There are certain things in life that are so ugly they’re beautiful, or so ugly they’re cute. (The French call it jolie laide; the Japanese, busakawa.) Think of bulldogs, bumpy noses — or Birkenstocks. This week, we’re celebrating the faces that only a mother could love. Welcome to Fugly Week on the Strategist.
I once lived in an apartment with extremely thin walls — so thin you could hear the neighbors’ phones vibrate. So thin that I knew their Thai takeout order. So thin that I would stay awake coming up with scenarios that could be construed as grounds for evicting them.
One night, in a fugue state, I went online and blindly bought the Dohm white-noise sound machine; it had good reviews, and despite its slightly homely appearance, I went for it anyway. When the little Stormtrooper-helmet-like gadget arrived, it was maybe even less attractive than its photos. But when I turned it on, and the soothing whir enveloped my tiny bedroom, I truly did not care what it looked like: Not only was there no sign of anyone living within 100 miles of me, but my sleep immediately became sounder and deeper.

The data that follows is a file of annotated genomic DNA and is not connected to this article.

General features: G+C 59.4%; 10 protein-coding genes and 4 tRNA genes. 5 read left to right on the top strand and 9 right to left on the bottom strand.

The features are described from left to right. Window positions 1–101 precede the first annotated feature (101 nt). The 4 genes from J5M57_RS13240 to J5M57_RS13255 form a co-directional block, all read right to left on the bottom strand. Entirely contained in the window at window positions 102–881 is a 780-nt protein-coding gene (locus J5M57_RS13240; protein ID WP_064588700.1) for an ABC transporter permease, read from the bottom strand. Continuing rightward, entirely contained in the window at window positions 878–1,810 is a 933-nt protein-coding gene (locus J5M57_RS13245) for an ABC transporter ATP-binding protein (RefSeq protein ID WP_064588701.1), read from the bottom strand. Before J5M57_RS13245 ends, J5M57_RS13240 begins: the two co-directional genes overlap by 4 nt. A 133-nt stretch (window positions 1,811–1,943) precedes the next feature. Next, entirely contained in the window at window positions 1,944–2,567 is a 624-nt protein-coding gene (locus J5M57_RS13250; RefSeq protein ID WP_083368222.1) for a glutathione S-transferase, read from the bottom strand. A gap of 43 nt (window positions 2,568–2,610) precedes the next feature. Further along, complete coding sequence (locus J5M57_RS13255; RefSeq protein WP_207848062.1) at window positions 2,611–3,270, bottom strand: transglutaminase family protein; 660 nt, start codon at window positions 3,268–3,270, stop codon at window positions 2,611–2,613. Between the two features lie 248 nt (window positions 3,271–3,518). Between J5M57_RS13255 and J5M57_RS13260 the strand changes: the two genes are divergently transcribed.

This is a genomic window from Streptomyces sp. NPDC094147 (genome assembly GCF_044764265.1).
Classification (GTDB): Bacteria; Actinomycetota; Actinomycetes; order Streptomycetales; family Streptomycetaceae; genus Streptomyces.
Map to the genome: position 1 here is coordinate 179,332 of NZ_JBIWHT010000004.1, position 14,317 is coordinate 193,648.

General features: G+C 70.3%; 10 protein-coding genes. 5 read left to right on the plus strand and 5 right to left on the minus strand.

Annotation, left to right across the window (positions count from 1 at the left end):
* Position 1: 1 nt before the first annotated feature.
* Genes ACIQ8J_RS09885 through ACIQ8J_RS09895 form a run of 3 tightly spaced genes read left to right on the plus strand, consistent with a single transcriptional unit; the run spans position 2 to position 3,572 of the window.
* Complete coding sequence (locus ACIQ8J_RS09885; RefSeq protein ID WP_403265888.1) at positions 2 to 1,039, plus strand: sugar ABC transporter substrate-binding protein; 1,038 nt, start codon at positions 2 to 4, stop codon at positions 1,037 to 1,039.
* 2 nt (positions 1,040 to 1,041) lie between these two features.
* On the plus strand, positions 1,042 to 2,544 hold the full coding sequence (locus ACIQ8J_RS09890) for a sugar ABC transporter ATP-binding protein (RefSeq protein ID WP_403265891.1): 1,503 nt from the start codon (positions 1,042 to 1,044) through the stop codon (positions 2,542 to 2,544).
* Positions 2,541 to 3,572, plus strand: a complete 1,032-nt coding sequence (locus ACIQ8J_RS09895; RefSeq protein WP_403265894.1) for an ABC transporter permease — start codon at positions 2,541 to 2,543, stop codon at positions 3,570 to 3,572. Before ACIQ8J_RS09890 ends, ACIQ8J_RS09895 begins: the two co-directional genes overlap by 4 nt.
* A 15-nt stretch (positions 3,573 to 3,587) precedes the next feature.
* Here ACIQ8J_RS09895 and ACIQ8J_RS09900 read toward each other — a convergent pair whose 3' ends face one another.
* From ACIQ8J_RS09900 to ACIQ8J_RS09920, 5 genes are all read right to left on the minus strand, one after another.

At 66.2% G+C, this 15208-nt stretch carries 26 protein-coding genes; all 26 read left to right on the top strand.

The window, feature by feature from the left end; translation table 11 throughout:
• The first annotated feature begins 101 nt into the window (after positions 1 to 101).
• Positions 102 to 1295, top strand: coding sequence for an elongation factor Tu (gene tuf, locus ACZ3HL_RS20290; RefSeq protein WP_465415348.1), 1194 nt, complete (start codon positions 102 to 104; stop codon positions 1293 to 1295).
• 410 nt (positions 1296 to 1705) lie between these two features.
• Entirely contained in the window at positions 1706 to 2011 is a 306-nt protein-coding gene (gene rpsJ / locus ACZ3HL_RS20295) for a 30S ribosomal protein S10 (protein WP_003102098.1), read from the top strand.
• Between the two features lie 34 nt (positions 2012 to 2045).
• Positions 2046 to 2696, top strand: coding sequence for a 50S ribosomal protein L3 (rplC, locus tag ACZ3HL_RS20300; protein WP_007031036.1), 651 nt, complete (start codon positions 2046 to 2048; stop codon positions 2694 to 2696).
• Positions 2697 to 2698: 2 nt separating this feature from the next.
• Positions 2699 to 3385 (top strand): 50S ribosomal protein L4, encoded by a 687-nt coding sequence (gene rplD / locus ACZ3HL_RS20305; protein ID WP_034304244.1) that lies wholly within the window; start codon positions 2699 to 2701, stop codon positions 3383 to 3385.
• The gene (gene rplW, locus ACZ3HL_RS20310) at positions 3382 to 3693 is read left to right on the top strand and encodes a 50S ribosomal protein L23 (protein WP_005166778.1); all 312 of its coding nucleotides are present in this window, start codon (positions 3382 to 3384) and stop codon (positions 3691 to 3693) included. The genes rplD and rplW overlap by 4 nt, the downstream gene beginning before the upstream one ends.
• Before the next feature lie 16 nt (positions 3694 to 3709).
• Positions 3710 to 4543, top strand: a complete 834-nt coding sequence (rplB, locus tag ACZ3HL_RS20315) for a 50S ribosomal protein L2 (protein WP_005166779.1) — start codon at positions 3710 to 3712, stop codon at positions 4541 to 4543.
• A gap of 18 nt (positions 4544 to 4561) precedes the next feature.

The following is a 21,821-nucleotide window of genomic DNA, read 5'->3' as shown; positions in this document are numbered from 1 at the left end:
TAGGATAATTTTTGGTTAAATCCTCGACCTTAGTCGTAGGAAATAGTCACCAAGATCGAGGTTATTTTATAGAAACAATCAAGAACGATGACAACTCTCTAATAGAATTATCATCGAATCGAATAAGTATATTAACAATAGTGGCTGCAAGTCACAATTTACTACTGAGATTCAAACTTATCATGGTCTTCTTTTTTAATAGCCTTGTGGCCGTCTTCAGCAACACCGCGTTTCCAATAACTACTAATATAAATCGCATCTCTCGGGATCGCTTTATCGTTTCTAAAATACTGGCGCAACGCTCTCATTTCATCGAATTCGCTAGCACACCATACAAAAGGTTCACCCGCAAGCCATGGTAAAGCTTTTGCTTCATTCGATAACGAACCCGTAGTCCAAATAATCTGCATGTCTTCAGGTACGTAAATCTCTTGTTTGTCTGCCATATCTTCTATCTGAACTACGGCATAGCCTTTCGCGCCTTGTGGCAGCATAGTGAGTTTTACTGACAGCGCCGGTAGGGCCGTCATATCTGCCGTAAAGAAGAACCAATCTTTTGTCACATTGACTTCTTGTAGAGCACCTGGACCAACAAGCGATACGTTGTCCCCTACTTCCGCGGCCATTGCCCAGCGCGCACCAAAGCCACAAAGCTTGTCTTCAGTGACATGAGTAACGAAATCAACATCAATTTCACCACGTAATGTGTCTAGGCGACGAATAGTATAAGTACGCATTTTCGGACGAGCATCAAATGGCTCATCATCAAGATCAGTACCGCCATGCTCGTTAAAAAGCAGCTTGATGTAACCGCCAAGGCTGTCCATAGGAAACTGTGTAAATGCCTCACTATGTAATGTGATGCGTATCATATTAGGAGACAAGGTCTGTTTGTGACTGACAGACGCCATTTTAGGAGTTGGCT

Eight years and three apartments (with much thicker walls) later, the same Dohm has moved with me — because now I am addicted to the lull. It’s what puts me (and now my husband) to sleep every night, like a warm cup of milk. I’ve since learned more about it: The genius lies in its simplicity — unlike newfangled noise machines, with their rain-forest chirps and crackling fires, there are only two fan settings and a volume control — both of which can be operated while you’re basically still asleep. And when I discovered that the design hadn’t changed since 1962, my whole Dohm narrative shifted: Instead of calling it “my jolie-laide bedside friend,” I’ve started proudly referring to it as “my mid-century-modern noise machine.”
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